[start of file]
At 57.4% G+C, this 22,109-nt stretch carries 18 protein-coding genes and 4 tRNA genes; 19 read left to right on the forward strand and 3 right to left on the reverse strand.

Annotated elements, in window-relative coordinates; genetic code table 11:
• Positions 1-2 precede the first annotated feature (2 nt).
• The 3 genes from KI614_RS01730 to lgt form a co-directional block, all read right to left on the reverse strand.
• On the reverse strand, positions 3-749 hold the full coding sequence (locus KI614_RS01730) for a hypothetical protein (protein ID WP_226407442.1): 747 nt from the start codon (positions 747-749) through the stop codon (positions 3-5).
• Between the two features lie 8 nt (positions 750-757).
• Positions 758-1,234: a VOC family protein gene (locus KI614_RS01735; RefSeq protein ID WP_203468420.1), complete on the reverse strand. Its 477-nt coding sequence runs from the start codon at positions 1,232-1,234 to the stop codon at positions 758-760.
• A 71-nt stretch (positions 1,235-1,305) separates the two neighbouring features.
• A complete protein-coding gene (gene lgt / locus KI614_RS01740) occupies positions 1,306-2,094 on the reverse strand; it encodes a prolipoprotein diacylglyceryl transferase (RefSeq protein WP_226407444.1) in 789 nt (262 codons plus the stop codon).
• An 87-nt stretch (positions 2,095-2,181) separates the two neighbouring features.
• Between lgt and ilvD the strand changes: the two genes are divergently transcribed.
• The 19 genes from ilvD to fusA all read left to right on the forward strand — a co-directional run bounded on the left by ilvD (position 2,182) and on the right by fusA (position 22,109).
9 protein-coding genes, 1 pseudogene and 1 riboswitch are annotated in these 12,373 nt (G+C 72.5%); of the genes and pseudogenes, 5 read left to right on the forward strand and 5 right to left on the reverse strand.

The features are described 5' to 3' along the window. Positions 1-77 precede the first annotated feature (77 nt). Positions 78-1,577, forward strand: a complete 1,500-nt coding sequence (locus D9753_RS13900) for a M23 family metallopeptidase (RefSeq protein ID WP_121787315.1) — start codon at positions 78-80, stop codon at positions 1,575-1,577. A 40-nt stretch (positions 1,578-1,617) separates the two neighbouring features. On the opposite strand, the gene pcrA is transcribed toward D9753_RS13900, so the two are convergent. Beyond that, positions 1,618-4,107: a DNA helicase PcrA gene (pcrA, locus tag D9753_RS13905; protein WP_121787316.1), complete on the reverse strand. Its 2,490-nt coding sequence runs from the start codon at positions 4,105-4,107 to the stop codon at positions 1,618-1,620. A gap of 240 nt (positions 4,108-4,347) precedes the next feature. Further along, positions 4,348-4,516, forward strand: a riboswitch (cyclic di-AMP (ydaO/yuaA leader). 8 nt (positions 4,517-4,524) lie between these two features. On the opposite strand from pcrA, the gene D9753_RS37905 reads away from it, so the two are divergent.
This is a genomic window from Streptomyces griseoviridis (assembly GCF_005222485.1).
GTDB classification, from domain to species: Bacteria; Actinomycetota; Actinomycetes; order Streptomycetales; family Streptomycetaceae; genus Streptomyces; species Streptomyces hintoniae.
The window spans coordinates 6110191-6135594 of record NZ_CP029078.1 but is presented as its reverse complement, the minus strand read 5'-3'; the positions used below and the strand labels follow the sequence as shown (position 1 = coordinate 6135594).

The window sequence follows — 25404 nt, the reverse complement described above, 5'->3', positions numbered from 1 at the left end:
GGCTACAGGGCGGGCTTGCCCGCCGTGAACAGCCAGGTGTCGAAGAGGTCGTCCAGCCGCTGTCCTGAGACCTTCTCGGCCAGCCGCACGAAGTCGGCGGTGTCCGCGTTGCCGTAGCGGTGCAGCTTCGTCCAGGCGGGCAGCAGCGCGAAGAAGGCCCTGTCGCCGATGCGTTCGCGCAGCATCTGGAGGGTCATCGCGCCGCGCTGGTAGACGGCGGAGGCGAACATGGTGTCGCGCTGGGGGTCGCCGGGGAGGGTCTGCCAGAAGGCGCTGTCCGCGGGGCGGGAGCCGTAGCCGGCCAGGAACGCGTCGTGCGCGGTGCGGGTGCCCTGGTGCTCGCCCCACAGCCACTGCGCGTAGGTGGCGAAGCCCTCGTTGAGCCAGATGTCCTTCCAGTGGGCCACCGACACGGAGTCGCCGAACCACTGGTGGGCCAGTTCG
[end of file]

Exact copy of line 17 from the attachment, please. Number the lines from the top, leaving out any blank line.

The window spans coordinates 6110191-6135594 of record NZ_CP029078.1 but is presented as its reverse complement, the minus strand read 5'-3'; the positions used below and the strand labels follow the sequence as shown (position 1 = coordinate 6135594).